When we know the name of something, it brings us closer to the ground. It takes the blur out of our mind; it connects us to the earth. If I walk down the street and see "dogwood," "forsythia," I feel more friendly toward the environment. I am noticing what is around me and can name it. It makes me more awake. . . . Continue to hone your awareness: to the name, to the month, to the day, and finally to the moment.
And to distill and encapsulate almost everything written about and by Zen: in the fullness and eternity of the present moment, all boundaries fall away.
I would like to suggest that, when we see Jean-Luc Picard at his most intimate and unguarded, he draws on both of these perspectives. He does not abandon names, but he does possess full awareness of relationship and love and death and the moment. In an episode entitled " The Inner Light," the Enterprise encounters a probe launched by a since-vanished civilization which knew it could not escape the explosion of the star that its home planet encircled. These beings made a symbolic bid for immortality by sending the probe to deliver a programmed, interactive message to any recipient who might cross its path, and, in the course of a good story line, Picard becomes that recipient.
During a few tens of minutes on the bridge of the Enterprise while he appears comatose to the crew, Picard lives out via the probe's interaction with his mind several tens of years on the planet, first resisting his situation, then acquiescing to what appears to be so real. All the while maintaining the bearing of leadership of a Starfleet officer and his own memories and values, he accepts a place in the society, embraces an old friend, loves a wife, fathers two children, sees his friend and wife die as they all age, and plays with his grandchildren. But the most telling scene is one in the midst of these decades in which he lovingly advises his now-mature daughter, in unmistakable language, to give up the life of exploration and research that she has learned from him and to live in the moment with the young man she loves:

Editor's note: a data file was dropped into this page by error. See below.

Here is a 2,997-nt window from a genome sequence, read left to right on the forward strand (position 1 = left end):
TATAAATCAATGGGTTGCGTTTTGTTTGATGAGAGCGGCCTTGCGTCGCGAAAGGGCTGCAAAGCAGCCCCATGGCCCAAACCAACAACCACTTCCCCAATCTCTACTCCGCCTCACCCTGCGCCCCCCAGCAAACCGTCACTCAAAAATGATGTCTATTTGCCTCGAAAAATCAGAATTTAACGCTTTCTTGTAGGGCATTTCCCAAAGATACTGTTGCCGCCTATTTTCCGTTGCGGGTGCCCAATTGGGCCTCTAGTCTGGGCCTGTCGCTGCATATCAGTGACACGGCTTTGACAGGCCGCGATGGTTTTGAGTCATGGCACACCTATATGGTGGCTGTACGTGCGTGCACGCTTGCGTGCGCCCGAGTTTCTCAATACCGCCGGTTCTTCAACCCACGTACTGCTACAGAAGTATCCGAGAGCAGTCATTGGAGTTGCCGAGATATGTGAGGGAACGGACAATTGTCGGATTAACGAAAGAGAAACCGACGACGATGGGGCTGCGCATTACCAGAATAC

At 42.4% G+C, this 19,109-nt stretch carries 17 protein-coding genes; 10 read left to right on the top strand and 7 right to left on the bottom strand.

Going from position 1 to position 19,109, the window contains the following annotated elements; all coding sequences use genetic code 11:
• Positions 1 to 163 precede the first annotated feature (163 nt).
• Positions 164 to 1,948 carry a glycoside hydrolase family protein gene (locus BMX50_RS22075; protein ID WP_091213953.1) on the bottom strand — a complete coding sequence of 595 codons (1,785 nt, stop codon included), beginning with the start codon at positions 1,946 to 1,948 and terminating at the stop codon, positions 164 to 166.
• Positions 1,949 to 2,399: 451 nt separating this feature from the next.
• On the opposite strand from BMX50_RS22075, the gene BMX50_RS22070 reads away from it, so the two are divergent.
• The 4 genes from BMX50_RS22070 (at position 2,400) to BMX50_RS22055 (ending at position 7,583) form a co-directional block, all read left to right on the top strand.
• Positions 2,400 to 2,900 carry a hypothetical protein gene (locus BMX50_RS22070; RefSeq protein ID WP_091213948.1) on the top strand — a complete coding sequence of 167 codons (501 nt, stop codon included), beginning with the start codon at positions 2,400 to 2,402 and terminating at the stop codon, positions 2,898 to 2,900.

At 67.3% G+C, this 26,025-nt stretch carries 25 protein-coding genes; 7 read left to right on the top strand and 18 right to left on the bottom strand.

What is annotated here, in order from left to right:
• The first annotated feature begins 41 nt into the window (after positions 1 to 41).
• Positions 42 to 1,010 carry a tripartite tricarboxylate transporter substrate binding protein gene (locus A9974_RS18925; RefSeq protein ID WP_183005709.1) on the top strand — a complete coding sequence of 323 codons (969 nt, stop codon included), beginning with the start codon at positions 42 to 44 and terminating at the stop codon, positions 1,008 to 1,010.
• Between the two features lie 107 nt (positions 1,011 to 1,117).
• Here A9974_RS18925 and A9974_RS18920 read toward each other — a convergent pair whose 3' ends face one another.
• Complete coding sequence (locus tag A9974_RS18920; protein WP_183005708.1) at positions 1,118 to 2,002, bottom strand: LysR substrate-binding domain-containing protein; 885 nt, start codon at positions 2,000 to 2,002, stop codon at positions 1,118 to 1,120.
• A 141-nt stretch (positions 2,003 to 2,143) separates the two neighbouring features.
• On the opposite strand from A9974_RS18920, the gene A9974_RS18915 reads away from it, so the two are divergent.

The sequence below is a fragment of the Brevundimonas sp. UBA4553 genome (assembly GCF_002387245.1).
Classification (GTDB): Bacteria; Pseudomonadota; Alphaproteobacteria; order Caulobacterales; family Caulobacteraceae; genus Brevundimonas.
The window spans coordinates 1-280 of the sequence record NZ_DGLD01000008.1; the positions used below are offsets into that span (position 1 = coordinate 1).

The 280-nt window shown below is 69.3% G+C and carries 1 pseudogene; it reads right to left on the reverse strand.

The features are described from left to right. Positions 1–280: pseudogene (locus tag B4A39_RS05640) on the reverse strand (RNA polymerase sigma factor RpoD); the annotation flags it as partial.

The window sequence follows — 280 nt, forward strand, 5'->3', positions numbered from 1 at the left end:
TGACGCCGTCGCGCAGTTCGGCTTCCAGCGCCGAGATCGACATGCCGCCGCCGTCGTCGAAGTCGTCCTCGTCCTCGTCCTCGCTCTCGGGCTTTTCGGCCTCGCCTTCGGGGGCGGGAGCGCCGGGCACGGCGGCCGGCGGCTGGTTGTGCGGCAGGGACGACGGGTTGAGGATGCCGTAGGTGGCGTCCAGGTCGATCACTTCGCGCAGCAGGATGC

Picard: Seize the time, Meribor, live now. Make now always the most precious time. Now will never come again.
In a twist reminiscent of the time-travel paradoxes that so enrich science fiction, the story reaches its conclusion: an aged Picard watches this doomed civilization launch a rocket carrying a probe to deliver a programmed, interactive message to any recipient who might cross its path. With astonishment he realizes,
Oh, it's me, isn't it? I'm the someone. I'm the one it finds! That's what this launching is, a probe that finds me in the future.
And his wife, Eline, appearing as she did when they first met, affirms
Yes, my love. . . . The rest of us have been gone a thousand years. If you remember what we were and how we lived, then we'll have found life again. . . . Now we live in you. Tell them of us, my darling.
Picard returns to consciousness on the bridge, surrounded by his crew of fellow explorers and researchers. And he returns to duty, leading the Enterprise on its continuing mission, but now with decades of awareness of relationship and love and death and the moment to blend with the decades of experience in Starfleet. Who is to say: Which life better reflects the true Picard? Which memories are more satisfying to him? Which voyage through time and the stars is more worthy of the unnamed name?
Latest text revision December 6, 1997; layout and links revised April 20, 2011
I originally, shamelessly-but-gratefully took the four images, the .mov file, and the .wav files from the now-defunct Websites of Andrew Tong, Chris Breece, and Dave Whyte and Richard Sliwa, respectively. The pen-and-ink sketch of Picard's flute is mine.
The passages by Chuang-tzu, Lao-tzu, and Rainer Maria Rilke are all from Stephen Mitchell's masterful translations and appeared in The Enlightened Mind.